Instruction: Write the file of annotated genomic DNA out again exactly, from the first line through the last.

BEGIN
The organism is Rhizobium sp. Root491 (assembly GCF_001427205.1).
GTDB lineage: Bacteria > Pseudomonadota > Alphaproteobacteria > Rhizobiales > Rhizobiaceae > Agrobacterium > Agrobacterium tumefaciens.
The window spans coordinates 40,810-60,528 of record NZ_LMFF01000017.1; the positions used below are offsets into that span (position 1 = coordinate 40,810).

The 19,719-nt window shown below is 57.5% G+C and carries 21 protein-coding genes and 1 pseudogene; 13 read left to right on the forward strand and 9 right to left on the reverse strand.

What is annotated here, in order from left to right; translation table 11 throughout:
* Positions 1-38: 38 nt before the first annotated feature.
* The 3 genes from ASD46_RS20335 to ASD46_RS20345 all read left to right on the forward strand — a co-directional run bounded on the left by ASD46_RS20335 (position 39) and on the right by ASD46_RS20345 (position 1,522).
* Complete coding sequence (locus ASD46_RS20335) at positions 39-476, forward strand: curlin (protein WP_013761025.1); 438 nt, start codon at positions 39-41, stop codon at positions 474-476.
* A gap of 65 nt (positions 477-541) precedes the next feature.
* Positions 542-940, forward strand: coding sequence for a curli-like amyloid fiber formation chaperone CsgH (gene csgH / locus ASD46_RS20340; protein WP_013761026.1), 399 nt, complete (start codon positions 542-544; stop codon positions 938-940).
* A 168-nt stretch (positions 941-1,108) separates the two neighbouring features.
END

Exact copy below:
The organism is Rhizobium sp. Root491 (assembly GCF_001427205.1).
GTDB lineage: Bacteria > Pseudomonadota > Alphaproteobacteria > Rhizobiales > Rhizobiaceae > Agrobacterium > Agrobacterium tumefaciens.
The window spans coordinates 40,810-60,528 of record NZ_LMFF01000017.1; the positions used below are offsets into that span (position 1 = coordinate 40,810).

The 19,719-nt window shown below is 57.5% G+C and carries 21 protein-coding genes and 1 pseudogene; 13 read left to right on the forward strand and 9 right to left on the reverse strand.

What is annotated here, in order from left to right; translation table 11 throughout:
* Positions 1-38: 38 nt before the first annotated feature.
* The 3 genes from ASD46_RS20335 to ASD46_RS20345 all read left to right on the forward strand — a co-directional run bounded on the left by ASD46_RS20335 (position 39) and on the right by ASD46_RS20345 (position 1,522).
* Complete coding sequence (locus ASD46_RS20335) at positions 39-476, forward strand: curlin (protein WP_013761025.1); 438 nt, start codon at positions 39-41, stop codon at positions 474-476.
* A gap of 65 nt (positions 477-541) precedes the next feature.
* Positions 542-940, forward strand: coding sequence for a curli-like amyloid fiber formation chaperone CsgH (gene csgH / locus ASD46_RS20340; protein WP_013761026.1), 399 nt, complete (start codon positions 542-544; stop codon positions 938-940).
* A 168-nt stretch (positions 941-1,108) separates the two neighbouring features.